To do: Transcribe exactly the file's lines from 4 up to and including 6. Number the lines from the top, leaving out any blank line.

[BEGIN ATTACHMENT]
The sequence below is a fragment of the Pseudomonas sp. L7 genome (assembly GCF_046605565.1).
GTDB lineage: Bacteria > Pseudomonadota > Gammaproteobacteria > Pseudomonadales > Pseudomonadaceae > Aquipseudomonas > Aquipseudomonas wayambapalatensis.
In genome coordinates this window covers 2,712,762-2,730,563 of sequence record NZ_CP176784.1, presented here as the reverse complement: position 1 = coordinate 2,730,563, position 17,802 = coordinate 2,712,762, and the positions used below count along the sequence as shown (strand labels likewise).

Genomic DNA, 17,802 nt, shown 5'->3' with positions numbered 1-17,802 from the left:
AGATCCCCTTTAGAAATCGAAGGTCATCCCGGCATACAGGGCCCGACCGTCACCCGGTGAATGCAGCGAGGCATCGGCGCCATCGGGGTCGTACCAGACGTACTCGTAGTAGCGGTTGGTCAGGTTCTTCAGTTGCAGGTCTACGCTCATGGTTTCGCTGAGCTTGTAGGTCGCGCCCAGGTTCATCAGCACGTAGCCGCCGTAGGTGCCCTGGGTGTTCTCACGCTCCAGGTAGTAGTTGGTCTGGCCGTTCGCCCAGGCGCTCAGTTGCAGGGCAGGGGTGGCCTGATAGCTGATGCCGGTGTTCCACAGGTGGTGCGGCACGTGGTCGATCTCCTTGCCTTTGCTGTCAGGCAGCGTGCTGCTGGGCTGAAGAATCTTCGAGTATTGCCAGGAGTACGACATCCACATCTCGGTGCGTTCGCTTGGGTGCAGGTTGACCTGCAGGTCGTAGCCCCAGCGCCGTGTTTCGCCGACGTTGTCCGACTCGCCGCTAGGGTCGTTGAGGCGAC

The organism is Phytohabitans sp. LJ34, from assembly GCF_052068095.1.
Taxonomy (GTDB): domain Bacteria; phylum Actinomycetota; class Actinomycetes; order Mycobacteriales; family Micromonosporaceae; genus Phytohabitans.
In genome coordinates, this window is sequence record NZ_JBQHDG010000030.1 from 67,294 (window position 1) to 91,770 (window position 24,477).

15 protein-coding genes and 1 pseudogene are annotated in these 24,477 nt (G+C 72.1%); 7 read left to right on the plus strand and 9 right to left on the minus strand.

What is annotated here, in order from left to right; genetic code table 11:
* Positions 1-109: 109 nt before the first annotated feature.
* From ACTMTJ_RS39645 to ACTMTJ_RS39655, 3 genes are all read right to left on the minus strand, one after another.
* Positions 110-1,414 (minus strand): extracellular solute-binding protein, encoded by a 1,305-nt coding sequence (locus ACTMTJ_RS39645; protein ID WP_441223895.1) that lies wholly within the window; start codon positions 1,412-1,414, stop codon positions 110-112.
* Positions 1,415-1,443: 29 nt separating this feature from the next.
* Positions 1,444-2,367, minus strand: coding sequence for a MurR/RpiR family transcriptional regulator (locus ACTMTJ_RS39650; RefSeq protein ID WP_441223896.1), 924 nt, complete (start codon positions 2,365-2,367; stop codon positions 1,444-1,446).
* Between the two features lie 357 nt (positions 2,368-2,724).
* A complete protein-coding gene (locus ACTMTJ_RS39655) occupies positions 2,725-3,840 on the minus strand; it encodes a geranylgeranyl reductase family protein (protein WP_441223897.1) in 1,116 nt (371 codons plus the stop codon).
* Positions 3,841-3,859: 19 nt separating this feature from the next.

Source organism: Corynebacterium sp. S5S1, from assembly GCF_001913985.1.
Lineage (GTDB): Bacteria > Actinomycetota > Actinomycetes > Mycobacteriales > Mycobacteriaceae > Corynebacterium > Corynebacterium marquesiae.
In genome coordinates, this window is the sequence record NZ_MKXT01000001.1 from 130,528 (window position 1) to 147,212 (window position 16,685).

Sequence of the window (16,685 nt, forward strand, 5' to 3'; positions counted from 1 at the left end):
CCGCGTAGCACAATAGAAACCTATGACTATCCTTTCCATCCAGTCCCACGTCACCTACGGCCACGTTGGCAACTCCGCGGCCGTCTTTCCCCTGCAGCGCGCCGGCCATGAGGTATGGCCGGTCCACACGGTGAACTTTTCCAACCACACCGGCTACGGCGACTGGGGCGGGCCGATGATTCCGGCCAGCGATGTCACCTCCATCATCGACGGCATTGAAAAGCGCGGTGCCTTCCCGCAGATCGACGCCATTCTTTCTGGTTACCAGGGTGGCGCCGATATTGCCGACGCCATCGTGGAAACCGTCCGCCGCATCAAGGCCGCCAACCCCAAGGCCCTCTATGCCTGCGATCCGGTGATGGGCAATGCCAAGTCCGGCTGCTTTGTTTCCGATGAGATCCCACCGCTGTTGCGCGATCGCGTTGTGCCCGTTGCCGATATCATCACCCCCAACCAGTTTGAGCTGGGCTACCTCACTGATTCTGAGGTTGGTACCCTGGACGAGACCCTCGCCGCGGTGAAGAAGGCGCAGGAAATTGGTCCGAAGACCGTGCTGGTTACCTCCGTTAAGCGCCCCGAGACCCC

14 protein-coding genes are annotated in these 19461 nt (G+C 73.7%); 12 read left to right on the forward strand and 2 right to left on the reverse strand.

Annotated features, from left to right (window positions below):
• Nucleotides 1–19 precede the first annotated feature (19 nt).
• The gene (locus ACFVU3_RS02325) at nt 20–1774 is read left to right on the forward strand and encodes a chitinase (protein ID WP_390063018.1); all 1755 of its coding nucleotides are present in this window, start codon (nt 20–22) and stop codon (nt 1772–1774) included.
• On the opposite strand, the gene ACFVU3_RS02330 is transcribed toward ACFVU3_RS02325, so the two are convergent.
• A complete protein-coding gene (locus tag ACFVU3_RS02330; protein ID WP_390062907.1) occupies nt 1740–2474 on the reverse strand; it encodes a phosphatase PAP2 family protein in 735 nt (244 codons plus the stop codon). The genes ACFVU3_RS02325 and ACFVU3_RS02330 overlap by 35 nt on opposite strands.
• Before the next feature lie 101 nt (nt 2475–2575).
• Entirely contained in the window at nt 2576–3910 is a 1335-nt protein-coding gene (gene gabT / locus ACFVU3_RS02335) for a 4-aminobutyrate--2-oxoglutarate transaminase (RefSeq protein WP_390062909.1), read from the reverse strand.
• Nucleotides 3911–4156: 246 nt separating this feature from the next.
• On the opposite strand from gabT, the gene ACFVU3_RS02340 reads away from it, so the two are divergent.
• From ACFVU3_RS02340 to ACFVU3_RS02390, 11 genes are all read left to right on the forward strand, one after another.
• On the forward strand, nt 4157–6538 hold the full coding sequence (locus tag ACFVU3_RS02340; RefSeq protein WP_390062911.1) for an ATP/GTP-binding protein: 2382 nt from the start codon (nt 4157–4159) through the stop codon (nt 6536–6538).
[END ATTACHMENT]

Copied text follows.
Genomic DNA, 17,802 nt, shown 5'->3' with positions numbered 1-17,802 from the left:
AGATCCCCTTTAGAAATCGAAGGTCATCCCGGCATACAGGGCCCGACCGTCACCCGGTGAATGCAGCGAGGCATCGGCGCCATCGGGGTCGTACCAGACGTACTCGTAGTAGCGGTTGGTCAGGTTCTTCAGTTGCAGGTCTACGCTCATGGTTTCGCTGAGCTTGTAGGTCGCGCCCAGGTTCATCAGCACGTAGCCGCCGTAGGTGCCCTGGGTGTTCTCACGCTCCAGGTAGTAGTTGGTCTGGCCGTTCGCCCAGGCGCTCAGTTGCAGGGCAGGGGTGGCCTGATAGCTGATGCCGGTGTTCCACAGGTGGTGCGGCACGTGGTCGATCTCCTTGCCTTTGCTGTCAGGCAGCGTGCTGCTGGGCTGAAGAATCTTCGAGTATTGCCAGGAGTACGACATCCACATCTCGGTGCGTTCGCTTGGGTGCAGGTTGACCTGCAGGTCGTAGCCCCAGCGCCGTGTTTCGCCGACGTTGTCCGACTCGCCGCTAGGGTCGTTGAGGCGAC

The organism is Phytohabitans sp. LJ34, from assembly GCF_052068095.1.